In the settlement, we use population projections and estimates supplied by the ONS, as those are the best figures consistently available. Several authorities are pursuing issues about the figures with the ONS, which is the correct course of action, but the change in the methodology for calculating population received majority support in the consultation and provides a better look ahead as well as an assessment of historical trends in population statistics.

Mr. Mark Lancaster (North-East Milton Keynes) (Con): Milton Keynes council benefits from a projected population figure, as we are expanding rapidly, but what the Minister gives with one hand he takes away with the other—87.5 per cent. of what we receive is lost through funding the floor settlement, which will amount to £3.5 million next year and £6.5 million the year after. Is not it the case that the floors policy is being funded at the expense of the sustainable communities policy?

Mr. Woolas: My experience of these matters is that Opposition Members who benefit from the floors policy tend to remain mute, while those whose local authorities would gain more money, in addition to the extra money that they have been allocated—let us not forget that point—are scaled back by the need to pay for the floor, as he says, which is why the decision about stability in the system is so important.

Mr. David Burrowes (Enfield, Southgate) (Con): Does the Minister concede that there is great concern about the disparity in the ONS estimated population rates, which are not reflected in authorities such as Enfield, where numbers in all categories are increasing? The number of asylum seekers and refugees has risen, as has the number of properties. Traffic growth has risen. The number of housing benefit claimants has risen. School numbers are up. None of that is properly reflected in the ONS figures, which are based on what is now accepted to be flawed methodology—for example, in relation to port of entry questions and the figures for GP registration, which are, as the ONS itself admits, inadequate. Is not a new approach needed, which would take on board the Local Government Association's suggestion that a commission for statistics should be set up? We need an approach whereby Ministers take responsibility rather than merely conceding that there is a problem.

Mr. Deputy Speaker: Order. This is a strictly time-limited debate, in which many hon. Members are seeking to participate. Of course interventions are the stuff of debate, but they must be short.

Mr. Woolas: Thank you very much, Mr. Deputy Speaker.
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The population statistics provided by the ONS are the best, most consistent figures available to us. A number of authorities have made points during the past and the current settlement about the accuracy of the figures, and a number of consultations and debates are going on between local authorities—including, I believe, the hon. Gentleman's—and the ONS.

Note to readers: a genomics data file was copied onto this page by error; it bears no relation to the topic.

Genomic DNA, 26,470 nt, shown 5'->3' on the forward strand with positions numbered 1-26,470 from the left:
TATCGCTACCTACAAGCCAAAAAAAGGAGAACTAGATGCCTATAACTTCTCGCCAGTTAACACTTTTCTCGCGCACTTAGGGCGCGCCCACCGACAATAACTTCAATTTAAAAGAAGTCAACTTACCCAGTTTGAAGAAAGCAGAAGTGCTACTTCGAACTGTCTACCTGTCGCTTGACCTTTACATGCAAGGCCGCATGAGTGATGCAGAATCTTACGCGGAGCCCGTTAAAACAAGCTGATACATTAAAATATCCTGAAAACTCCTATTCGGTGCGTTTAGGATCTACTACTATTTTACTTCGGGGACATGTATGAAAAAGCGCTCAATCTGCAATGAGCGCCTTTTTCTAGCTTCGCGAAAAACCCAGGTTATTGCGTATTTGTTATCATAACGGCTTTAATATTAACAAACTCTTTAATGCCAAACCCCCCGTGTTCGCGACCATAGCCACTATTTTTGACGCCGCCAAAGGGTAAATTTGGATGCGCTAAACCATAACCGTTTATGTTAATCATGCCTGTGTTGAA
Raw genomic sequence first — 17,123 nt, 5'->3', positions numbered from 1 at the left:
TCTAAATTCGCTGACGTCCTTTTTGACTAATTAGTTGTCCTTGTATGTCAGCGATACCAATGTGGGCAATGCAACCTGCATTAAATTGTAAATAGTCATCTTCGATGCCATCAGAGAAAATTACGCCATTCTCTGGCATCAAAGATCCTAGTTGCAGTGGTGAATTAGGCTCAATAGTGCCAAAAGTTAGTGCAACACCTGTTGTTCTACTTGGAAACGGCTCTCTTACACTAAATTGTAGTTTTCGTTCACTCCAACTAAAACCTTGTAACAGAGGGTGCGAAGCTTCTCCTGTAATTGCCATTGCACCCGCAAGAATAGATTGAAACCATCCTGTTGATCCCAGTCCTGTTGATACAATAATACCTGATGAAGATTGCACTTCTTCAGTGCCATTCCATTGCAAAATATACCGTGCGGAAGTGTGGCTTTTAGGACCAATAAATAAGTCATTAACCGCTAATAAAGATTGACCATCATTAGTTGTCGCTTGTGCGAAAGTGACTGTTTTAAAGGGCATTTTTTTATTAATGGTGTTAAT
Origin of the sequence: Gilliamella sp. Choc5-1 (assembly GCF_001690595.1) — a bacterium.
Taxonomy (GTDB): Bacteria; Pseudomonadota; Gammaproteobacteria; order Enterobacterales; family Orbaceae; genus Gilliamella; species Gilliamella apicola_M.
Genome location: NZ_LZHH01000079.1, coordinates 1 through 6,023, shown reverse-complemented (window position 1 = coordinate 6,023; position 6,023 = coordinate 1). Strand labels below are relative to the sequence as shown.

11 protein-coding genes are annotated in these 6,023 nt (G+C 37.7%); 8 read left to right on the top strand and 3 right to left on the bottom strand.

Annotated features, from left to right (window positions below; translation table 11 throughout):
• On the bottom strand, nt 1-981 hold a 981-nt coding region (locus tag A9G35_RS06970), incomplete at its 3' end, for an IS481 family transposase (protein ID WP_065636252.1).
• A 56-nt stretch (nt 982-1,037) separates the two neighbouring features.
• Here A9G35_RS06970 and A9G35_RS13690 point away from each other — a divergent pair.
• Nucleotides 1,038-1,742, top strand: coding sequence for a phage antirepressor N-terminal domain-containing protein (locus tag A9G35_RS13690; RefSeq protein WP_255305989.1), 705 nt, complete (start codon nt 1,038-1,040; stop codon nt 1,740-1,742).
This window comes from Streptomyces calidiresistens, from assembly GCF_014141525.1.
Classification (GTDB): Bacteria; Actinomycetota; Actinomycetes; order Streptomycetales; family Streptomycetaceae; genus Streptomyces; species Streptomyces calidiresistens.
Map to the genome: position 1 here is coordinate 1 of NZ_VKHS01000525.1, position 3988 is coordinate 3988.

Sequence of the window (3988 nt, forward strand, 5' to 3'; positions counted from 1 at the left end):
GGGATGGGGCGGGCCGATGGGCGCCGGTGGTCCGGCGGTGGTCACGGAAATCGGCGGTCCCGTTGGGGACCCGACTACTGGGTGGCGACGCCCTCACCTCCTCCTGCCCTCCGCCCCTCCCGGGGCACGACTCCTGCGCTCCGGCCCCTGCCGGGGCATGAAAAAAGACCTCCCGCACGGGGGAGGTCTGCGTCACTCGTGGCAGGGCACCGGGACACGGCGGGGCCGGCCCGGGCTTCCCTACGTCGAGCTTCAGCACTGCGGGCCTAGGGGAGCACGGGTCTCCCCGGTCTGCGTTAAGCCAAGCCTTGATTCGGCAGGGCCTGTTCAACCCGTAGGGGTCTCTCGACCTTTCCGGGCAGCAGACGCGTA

Several authorities have queried the funding of the new free bus travel for the over-60s and the disabled. I have therefore re-examined the proposals for the distribution of the additional money, on which we consulted extensively last summer. However, I have not found that those proposals were particularly unfair to any type of authority, nor that the extra cost of free fares, in so far as they can be estimated at this stage, place a burden out of proportion to existing public transport spending on any authority. I have therefore concluded that the settlement reflects the fairest way available to share out the money. It takes account of factors that reflect support for the disabled and the needs of areas where take-up is likely to be highest. With colleagues in the Department for Transport, we will monitor the effects and consider issues of the efficiency and effectiveness of the current arrangements for bus travel in the future.

Mr. David Anderson (Blaydon) (Lab): On Wednesday, during Deputy Prime Minister's Question Time, my hon. Friend the Member for Tyne Bridge (Mr. Clelland) specifically asked whether discussions were ongoing about free travel in Tyne and Wear. We were told on Wednesday that those discussions were still ongoing. Unless I have got it wrong, my hon. Friend now suggests that they are not. Can he please advise us?

Mr. Woolas: Discussions are still going on with the passenger transport executive and other authorities. My remarks relate to the funding formula distribution. My hon. Friend's area faces the problem because it involves a cluster of five local authorities with a passenger transport executive, and discussions are taking place there. We have been able to find £1.7 million for the metro in Newcastle upon Tyne, but that is a separate subject.